Have you noticed the way that Google occasionally tries to incorrectly correct your searches? At time of writing, Google is sure that Frantic Assembly’s show marking their twenty-fifth anniversary isn’t I Think We Are Alone, but I Think We’re Alone. It pushes this suggestion really hard, even when you type “frantic assembly” along with it. A little digital wishful thinking, a name which someone, somewhere – probably just some skewiff spoke of the algorithm – feels needs contracting.
I Think We Are Alone does feel unwieldy, beyond its title; maybe it could use the kind of editing Google’s suggestion thinks is needed? A little tightening, a drawing closer together. Sally Abbott’s play, directed by Kathy Burke and Frantic Assembly artistic director Scott Graham is two hours long (plus interval), and pulls its six characters apart to show you the loneliness which runs through them like a bright seam.
Josie (Chizzy Akudolu) is a proud mother of Cambridge student Manny (Caleb Roberts). While he struggles to articulate the alienation and aggressions he undergoes as a black man while studying, she’s dealing well with the death of her dog Queenie, and less well with the recent death of her father. Ange (Charlotte Bate) is a hospice nurse, estranged from her sister Clare (Polly Frame), who is being haunted by a childhood ghost. The story of Graham (Andrew Turner), whose wife Bex (Simone Saunders) is being treated for cancer at Ange’s hospice, is intercut with these other lives.
There’s not too much room here for movement work which knocks you out, which you might be expecting from a Frantic Assembly show. Morgan Lange’s design is dominated by tall plastic screens on wheels, manipulated by the cast to form homes, workplaces, clubs, and to divide characters from each other. They trap and occlude. Strip lighting at the bottom of the screens strains colour up through them, often contrasting with Paul Keoghan’s sunset-coloured lighting at the back of the set. Characters stand behind them and make marvellously blurred, ominous silhouettes.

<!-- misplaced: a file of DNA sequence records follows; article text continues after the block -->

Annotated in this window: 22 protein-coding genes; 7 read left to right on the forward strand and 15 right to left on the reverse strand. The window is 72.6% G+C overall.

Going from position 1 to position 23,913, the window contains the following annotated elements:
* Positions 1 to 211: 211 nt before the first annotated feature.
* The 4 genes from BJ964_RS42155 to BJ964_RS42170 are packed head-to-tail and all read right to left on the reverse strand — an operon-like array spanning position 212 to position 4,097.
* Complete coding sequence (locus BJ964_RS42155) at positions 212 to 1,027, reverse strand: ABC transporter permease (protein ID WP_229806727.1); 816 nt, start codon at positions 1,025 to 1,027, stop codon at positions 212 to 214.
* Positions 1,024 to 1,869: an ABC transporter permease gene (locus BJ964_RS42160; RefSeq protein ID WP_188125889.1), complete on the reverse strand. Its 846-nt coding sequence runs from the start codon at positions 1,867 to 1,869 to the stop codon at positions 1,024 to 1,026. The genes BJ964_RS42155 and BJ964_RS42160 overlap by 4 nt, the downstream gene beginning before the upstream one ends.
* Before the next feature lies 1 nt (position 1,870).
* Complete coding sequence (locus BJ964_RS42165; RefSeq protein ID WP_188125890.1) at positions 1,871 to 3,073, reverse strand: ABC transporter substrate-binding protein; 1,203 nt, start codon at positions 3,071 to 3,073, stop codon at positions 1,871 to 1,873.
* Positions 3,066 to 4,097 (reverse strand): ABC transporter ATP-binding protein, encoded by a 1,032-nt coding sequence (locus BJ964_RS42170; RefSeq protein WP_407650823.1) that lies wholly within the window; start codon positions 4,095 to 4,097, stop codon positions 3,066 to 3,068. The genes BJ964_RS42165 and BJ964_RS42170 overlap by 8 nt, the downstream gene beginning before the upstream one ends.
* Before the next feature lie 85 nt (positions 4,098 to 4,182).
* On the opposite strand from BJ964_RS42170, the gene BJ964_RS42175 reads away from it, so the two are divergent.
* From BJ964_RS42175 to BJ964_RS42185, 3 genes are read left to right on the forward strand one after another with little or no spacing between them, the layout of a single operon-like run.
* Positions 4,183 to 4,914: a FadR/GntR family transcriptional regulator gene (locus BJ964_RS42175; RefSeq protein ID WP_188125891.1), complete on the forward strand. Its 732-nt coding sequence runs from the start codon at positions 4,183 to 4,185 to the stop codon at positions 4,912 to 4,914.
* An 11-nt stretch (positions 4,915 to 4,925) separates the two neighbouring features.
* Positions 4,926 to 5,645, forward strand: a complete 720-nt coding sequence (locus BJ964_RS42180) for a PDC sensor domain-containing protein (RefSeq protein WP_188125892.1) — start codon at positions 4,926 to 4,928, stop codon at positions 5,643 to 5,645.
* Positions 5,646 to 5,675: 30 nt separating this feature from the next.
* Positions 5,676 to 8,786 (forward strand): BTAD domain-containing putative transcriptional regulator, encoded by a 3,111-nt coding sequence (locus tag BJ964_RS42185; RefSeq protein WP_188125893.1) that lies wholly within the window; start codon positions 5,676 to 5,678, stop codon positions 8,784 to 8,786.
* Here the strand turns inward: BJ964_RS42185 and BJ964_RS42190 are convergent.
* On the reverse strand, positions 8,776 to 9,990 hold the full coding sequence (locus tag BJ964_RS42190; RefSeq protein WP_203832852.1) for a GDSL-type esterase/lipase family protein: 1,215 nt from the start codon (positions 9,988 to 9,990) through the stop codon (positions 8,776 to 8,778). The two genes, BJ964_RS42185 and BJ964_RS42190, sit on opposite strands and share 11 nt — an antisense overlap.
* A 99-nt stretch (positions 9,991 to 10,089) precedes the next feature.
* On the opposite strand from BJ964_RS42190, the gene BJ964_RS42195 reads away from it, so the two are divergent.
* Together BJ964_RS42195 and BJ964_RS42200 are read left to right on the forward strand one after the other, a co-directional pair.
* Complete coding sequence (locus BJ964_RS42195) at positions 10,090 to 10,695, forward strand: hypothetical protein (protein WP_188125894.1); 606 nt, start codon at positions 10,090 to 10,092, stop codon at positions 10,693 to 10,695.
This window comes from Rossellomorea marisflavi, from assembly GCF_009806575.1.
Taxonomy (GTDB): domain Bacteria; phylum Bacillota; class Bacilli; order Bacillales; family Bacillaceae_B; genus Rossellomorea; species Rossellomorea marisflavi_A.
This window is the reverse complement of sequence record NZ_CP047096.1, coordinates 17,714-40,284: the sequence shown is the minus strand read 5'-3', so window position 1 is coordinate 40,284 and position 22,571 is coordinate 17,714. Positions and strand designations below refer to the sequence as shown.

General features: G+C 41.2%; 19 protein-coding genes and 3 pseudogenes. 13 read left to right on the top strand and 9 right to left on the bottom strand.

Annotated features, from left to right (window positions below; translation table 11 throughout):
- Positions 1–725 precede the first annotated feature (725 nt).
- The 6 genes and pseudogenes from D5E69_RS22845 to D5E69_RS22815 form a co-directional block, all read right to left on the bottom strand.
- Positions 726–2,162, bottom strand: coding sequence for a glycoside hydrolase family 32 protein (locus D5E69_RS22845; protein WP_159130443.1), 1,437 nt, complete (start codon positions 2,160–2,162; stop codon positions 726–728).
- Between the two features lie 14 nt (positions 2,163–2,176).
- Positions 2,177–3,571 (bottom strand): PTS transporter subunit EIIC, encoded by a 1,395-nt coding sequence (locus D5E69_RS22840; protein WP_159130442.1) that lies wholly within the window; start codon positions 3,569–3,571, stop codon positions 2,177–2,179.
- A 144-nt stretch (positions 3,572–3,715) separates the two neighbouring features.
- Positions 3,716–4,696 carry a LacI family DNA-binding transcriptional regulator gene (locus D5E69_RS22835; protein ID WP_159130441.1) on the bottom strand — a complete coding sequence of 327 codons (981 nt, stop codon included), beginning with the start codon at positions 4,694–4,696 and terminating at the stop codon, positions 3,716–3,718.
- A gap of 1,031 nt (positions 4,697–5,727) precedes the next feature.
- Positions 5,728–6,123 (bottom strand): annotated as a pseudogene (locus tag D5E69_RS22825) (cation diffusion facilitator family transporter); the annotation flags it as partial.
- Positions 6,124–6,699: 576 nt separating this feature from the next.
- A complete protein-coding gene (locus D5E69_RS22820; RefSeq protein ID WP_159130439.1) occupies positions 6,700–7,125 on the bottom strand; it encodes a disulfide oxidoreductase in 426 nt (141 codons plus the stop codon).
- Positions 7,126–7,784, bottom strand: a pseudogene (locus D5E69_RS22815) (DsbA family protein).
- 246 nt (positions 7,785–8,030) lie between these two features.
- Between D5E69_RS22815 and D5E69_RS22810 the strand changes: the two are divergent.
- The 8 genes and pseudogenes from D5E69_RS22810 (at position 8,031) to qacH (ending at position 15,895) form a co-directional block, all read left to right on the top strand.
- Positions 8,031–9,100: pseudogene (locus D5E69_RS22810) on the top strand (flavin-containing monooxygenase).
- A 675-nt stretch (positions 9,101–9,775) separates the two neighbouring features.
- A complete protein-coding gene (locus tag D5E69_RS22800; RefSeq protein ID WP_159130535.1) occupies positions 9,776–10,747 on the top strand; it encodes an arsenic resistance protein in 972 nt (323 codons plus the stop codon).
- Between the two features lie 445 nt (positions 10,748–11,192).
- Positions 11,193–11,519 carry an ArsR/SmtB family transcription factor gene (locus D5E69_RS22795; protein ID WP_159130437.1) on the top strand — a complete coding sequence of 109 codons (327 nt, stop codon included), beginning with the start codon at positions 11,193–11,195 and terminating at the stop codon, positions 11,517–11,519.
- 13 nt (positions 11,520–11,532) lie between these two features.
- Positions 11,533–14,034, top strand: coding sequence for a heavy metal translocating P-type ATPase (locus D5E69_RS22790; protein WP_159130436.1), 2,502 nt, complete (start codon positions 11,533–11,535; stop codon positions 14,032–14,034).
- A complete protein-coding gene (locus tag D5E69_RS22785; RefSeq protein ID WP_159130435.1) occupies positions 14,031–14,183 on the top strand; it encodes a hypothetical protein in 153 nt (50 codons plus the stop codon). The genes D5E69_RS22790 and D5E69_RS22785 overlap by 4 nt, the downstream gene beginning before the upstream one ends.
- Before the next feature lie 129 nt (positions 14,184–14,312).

I appreciate Ella Wahlström’s breath-heavy sound design for closing some of the distance these screens create, but this staging is so anonymous, so strongly suggestive of sanitised ultra-modern office spaces that it’s hard to sink your fingers into the characters. The screens make everything feel hard, manoeuvring them seems laborious, and they take up much of your attention while watching.
Ange and Clare’s story feels the weighty heart of the play, centring around a shared trauma and the guilt both feel from how they managed it as children, and how this guilt has dried up their ability to talk to each other. Bex and Graham, comparatively, don’t get much of a look in. Graham, by dint of being perhaps the only cab driver in London, meets some of the others briefly, and shares a moment of grief with Josie. Abbott’s initially monologue-loaded form favours some characters more than others: Clare and Ange, in particular, get to assert more of their idiosyncrasies; other characters live and die as broad outlines still.
I Think We Are Alone wants to do so much, and its heart is achingly big, but it ends up sort of sprawling. There are neatly realised moments: Clare screams against her sheets at night, like the ghost she tries to avoid in her empty, plush flat, while Ange describes her hospice as “blonde,” “fifteen deaths a month – minimum”. The denouement of Clare’s haunting feels like a quick, rushed joke, and though, as Josie, Akudolu is commandingly funny, her closure with her father feels equally uncharitable in its neatness. Is a relationship effectively solved if you hear confirmation that your father assumed you knew he loved you? Surely for it to get bad enough that you needed him to explicitly say it, that love really wasn’t coming across?